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    1. Sue: If you have a good health store near by, or even a good Fred Meyers, there should be a nice bulk section. And in the bulk section will be bins labeled as lentils. That will give you an idea of what they are. They are a type of legume. Some lentils make great soups, just like yellow split peas, but I believe lentils and split peas are two different things.




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  13. Fact or Fiction? I have been looking up whether the “Nutrition Facts” on food labels are facts or fictions, but I have very few evidence to show any of the listing has facts to support it. One example is pinto beans. On the fns.usda.gov site, it shows 86g of pinto beans contains 8g of dietary fiber and 8g of protein; but, on Diamond brand of pinto beans, it lists 36g of pinto beans contains 14g of dietary fiber and 7g of protein. That variation is a lot more than the 20% allowed for deviation. So, it appears to me the nutrition facts is just a bunch of numbers grabbed from the phone books. What do you think?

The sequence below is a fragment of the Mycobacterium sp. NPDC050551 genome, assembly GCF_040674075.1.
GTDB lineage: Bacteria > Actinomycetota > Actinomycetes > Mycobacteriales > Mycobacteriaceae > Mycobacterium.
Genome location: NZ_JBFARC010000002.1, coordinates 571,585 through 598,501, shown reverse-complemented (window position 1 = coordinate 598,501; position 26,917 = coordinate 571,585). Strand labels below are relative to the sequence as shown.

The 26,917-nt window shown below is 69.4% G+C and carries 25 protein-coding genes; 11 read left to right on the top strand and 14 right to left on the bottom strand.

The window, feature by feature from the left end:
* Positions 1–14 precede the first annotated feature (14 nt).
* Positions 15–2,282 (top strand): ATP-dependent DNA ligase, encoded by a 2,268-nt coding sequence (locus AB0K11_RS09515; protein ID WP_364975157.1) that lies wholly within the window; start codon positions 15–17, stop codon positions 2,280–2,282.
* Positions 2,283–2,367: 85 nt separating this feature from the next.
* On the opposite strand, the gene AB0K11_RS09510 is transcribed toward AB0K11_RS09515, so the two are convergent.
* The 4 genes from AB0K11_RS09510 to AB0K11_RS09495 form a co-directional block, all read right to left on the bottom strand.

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  14. Coconut oil has its advocates. It can be purchased in health food shops and often appears as an ingredient in vegetarian and vegan recipes. However, I have my doubts regarding its proclaimed benefits. I would appreciate your opinion, is it good or bad? Thank you.




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  15. Late watcher, but very pleased to see lentils so high on the list! I am an AVID fan of lentils, and probably have gone through around 20 lbs within the first half a year of really starting to eat them. I sometimes just steam a batch of lentils alone, or accommodated by a brown rice and quinoa mixture.